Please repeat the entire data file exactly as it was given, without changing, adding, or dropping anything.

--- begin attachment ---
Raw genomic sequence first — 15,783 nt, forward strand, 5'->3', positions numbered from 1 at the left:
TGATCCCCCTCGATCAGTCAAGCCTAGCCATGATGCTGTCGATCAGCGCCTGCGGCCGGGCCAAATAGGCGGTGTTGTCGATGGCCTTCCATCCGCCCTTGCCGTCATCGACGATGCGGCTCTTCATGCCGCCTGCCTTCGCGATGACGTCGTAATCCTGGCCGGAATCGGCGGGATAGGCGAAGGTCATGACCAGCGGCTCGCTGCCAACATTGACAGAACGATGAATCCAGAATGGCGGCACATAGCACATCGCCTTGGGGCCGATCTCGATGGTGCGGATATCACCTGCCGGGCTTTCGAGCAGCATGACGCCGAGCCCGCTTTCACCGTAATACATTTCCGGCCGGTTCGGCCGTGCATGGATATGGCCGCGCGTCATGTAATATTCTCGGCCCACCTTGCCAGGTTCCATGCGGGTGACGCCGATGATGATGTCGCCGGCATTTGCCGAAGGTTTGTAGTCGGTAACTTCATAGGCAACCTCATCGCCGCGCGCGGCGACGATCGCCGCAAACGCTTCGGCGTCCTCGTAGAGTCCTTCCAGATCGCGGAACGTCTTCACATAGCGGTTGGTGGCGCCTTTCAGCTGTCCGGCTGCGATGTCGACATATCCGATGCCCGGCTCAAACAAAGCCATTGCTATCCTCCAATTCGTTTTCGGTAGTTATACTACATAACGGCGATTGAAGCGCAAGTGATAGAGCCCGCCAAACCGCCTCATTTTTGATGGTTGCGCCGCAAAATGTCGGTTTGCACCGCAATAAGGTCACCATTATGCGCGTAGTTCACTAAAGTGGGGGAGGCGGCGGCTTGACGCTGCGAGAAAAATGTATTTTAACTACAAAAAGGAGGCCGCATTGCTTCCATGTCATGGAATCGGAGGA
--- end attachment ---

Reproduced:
Raw genomic sequence first — 15,783 nt, forward strand, 5'->3', positions numbered from 1 at the left:
TGATCCCCCTCGATCAGTCAAGCCTAGCCATGATGCTGTCGATCAGCGCCTGCGGCCGGGCCAAATAGGCGGTGTTGTCGATGGCCTTCCATCCGCCCTTGCCGTCATCGACGATGCGGCTCTTCATGCCGCCTGCCTTCGCGATGACGTCGTAATCCTGGCCGGAATCGGCGGGATAGGCGAAGGTCATGACCAGCGGCTCGCTGCCAACATTGACAGAACGATGAATCCAGAATGGCGGCACATAGCACATCGCCTTGGGGCCGATCTCGATGGTGCGGATATCACCTGCCGGGCTTTCGAGCAGCATGACGCCGAGCCCGCTTTCACCGTAATACATTTCCGGCCGGTTCGGCCGTGCATGGATATGGCCGCGCGTCATGTAATATTCTCGGCCCACCTTGCCAGGTTCCATGCGGGTGACGCCGATGATGATGTCGCCGGCATTTGCCGAAGGTTTGTAGTCGGTAACTTCATAGGCAACCTCATCGCCGCGCGCGGCGACGATCGCCGCAAACGCTTCGGCGTCCTCGTAGAGTCCTTCCAGATCGCGGAACGTCTTCACATAGCGGTTGGTGGCGCCTTTCAGCTGTCCGGCTGCGATGTCGACATATCCGATGCCCGGCTCAAACAAAGCCATTGCTATCCTCCAATTCGTTTTCGGTAGTTATACTACATAACGGCGATTGAAGCGCAAGTGATAGAGCCCGCCAAACCGCCTCATTTTTGATGGTTGCGCCGCAAAATGTCGGTTTGCACCGCAATAAGGTCACCATTATGCGCGTAGTTCACTAAAGTGGGGGAGGCGGCGGCTTGACGCTGCGAGAAAAATGTATTTTAACTACAAAAAGGAGGCCGCATTGCTTCCATGTCATGGAATCGGAGGA